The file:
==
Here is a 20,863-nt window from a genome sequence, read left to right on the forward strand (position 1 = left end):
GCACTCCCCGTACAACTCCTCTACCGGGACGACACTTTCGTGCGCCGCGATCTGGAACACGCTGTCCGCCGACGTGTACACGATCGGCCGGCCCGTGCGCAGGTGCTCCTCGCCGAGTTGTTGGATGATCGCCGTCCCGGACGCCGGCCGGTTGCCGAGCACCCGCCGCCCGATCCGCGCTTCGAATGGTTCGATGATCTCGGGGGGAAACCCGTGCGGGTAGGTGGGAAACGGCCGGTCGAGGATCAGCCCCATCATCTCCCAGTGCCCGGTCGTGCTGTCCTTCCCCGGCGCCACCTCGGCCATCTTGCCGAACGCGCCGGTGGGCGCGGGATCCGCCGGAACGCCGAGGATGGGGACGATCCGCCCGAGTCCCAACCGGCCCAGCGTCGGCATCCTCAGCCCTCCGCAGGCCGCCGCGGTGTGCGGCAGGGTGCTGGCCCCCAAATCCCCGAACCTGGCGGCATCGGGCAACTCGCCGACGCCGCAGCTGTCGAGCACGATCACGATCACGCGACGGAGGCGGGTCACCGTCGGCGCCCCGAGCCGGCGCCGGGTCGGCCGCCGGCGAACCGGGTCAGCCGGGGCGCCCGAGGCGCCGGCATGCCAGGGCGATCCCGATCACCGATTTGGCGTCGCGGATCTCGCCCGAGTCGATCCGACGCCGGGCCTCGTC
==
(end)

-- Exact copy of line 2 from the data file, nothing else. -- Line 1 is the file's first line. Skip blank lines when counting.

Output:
GCACTCCCCGTACAACTCCTCTACCGGGACGACACTTTCGTGCGCCGCGATCTGGAACACGCTGTCCGCCGACGTGTACACGATCGGCCGGCCCGTGCGCAGGTGCTCCTCGCCGAGTTGTTGGATGATCGCCGTCCCGGACGCCGGCCGGTTGCCGAGCACCCGCCGCCCGATCCGCGCTTCGAATGGTTCGATGATCTCGGGGGGAAACCCGTGCGGGTAGGTGGGAAACGGCCGGTCGAGGATCAGCCCCATCATCTCCCAGTGCCCGGTCGTGCTGTCCTTCCCCGGCGCCACCTCGGCCATCTTGCCGAACGCGCCGGTGGGCGCGGGATCCGCCGGAACGCCGAGGATGGGGACGATCCGCCCGAGTCCCAACCGGCCCAGCGTCGGCATCCTCAGCCCTCCGCAGGCCGCCGCGGTGTGCGGCAGGGTGCTGGCCCCCAAATCCCCGAACCTGGCGGCATCGGGCAACTCGCCGACGCCGCAGCTGTCGAGCACGATCACGATCACGCGACGGAGGCGGGTCACCGTCGGCGCCCCGAGCCGGCGCCGGGTCGGCCGCCGGCGAACCGGGTCAGCCGGGGCGCCCGAGGCGCCGGCATGCCAGGGCGATCCCGATCACCGATTTGGCGTCGCGGATCTCGCCCGAGTCGATCCGACGCCGGGCCTCGTC